I work in a Fortune 500 company in the O&G industry. We have manufacturing, repair, shipyard and R&D facilities in S.America, N.America, Africa, Europe and Asia. We weld many types of material grades on many types of equipment (pressure control and structural) using all welding processes on all types of weld joint/plug/cladding type etc using ASME IX, AWS D1.1,ISO15614 WPS's many of which are also written to other construction codes such as API 1104 and internal/customer specifications. We have hundreds or more welders, inspectors and thousands of WPS's (especially if including old legacy WPS's in need of requalification). We often also mobilise welders to far flung places to weld equipment on site and we have to options of mobilising them from any location therefore we have to search through and ask around for who has a welder and WPS suitable for the job.

The facility I work at don't use any software and I use my own WPS, PQR, WPQ MS Word template, MS Excel spreadsheet and QA procedures etc which is as per your suggestion as do most of the other facilities in the organisation. A couple of our facilities use ProWrite, TWI software (old version and latest) and one or two use other systems.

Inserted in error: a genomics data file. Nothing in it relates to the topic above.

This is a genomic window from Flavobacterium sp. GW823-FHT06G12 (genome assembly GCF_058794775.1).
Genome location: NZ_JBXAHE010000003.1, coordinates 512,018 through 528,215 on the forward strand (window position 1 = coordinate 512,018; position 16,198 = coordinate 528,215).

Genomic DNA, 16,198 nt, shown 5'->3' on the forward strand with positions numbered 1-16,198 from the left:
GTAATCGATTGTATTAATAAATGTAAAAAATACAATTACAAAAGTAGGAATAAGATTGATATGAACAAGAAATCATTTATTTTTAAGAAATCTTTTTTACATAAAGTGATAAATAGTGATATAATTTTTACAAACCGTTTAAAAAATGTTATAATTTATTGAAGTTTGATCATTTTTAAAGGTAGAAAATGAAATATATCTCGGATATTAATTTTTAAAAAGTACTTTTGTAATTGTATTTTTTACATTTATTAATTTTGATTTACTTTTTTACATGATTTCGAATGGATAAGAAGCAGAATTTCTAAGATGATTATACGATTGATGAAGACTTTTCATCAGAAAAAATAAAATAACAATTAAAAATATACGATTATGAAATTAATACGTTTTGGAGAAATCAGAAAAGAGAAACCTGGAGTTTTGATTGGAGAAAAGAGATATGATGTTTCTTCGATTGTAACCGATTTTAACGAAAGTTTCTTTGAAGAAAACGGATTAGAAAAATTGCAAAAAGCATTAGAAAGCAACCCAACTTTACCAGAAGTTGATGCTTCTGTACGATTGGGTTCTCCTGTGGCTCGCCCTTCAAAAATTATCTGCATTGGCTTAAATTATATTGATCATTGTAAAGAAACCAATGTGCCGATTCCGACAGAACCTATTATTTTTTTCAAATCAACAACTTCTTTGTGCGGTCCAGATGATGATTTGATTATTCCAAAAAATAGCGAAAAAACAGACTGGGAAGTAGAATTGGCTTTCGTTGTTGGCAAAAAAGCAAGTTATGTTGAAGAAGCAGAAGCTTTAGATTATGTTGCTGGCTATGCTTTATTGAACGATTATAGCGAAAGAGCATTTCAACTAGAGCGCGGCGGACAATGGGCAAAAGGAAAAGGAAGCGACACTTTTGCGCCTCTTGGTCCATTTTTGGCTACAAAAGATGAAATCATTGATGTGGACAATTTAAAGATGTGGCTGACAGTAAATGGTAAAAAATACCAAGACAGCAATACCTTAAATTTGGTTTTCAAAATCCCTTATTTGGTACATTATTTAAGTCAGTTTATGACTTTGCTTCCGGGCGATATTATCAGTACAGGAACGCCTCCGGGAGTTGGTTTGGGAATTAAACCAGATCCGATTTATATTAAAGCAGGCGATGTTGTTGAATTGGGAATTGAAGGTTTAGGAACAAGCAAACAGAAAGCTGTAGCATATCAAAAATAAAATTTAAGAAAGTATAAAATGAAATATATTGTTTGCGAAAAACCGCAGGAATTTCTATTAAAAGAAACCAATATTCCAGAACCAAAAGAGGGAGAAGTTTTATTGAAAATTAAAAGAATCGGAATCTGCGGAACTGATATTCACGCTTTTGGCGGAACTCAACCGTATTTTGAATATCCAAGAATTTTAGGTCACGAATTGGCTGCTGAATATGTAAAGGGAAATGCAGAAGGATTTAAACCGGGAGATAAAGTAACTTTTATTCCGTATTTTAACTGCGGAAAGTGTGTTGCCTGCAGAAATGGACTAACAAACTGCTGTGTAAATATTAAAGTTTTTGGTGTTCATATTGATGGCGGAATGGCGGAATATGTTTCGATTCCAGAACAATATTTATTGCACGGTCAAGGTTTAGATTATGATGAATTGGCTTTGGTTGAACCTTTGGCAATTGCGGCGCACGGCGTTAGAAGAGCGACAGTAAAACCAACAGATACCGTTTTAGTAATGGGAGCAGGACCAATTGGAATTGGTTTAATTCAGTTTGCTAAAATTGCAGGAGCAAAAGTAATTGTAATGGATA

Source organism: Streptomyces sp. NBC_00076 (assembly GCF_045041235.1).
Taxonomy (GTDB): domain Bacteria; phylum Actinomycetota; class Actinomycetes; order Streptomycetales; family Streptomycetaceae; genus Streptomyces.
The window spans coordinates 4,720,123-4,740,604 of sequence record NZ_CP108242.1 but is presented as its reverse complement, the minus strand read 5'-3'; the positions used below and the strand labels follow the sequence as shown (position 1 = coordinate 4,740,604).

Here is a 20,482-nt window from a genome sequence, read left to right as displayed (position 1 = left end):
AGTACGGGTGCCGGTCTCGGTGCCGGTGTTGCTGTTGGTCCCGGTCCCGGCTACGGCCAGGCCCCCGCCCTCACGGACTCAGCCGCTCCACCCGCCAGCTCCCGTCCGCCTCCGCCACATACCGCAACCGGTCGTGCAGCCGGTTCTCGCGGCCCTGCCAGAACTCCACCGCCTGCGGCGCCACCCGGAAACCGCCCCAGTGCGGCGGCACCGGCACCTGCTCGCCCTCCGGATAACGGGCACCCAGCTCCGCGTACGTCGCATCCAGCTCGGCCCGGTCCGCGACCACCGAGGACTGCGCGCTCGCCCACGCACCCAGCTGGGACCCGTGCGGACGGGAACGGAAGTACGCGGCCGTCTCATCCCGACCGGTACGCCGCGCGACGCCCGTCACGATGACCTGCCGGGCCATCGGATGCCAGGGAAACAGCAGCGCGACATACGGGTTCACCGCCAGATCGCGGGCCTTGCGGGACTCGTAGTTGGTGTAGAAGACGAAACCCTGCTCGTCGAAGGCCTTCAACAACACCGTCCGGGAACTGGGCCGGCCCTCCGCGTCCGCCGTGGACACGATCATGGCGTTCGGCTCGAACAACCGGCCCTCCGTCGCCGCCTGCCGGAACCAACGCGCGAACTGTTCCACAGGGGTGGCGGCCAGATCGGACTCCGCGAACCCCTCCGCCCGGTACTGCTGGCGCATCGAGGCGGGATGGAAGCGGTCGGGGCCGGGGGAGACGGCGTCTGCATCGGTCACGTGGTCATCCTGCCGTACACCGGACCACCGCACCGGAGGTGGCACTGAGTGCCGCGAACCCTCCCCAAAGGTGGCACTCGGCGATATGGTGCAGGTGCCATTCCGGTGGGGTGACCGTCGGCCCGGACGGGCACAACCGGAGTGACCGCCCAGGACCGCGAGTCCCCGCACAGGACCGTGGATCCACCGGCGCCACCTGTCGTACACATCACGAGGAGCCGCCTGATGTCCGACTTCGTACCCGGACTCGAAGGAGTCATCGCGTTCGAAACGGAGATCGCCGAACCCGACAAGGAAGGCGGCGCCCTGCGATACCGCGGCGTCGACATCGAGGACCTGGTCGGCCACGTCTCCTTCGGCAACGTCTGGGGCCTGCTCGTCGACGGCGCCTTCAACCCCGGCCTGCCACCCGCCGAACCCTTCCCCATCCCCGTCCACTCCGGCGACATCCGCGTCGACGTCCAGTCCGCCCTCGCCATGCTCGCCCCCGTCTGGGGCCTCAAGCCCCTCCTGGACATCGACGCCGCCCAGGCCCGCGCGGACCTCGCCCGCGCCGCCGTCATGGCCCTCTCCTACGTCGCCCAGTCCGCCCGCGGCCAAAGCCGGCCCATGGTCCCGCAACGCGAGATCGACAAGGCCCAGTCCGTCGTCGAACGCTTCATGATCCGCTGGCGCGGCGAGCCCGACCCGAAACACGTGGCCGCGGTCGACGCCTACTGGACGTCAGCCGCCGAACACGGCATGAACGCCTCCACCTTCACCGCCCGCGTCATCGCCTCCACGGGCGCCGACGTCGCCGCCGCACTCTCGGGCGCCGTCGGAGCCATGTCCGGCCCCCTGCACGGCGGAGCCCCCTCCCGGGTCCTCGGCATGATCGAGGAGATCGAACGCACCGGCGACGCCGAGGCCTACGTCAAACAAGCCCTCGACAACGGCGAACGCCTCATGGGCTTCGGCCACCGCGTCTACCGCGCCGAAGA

The WPS, PQR, and WPQ templates I use I'm happy enough with and I laid them out after studying QW-483, TWI's template, online templates and templates used my other facilities past and present in my own company.

We only have a couple of welders at my facility but the welding engineer here before me has had the facility qualify many procedures which are stored in paper format and PDF's on an ill-organised server.

I know that ASME IX, ISO 15614, PD 5500, Norsok M-601, DNV-OS-E101, DNV-OS-C401 etc don't really permit / encourage WPS's being used that aren't qualified by the facility using them but if we could move more and more of our facilities onto a central database (MS Excel, Welding Software listed above, bespoke system or other) then it would help us move towards sharing knowledge, resources and reference material better.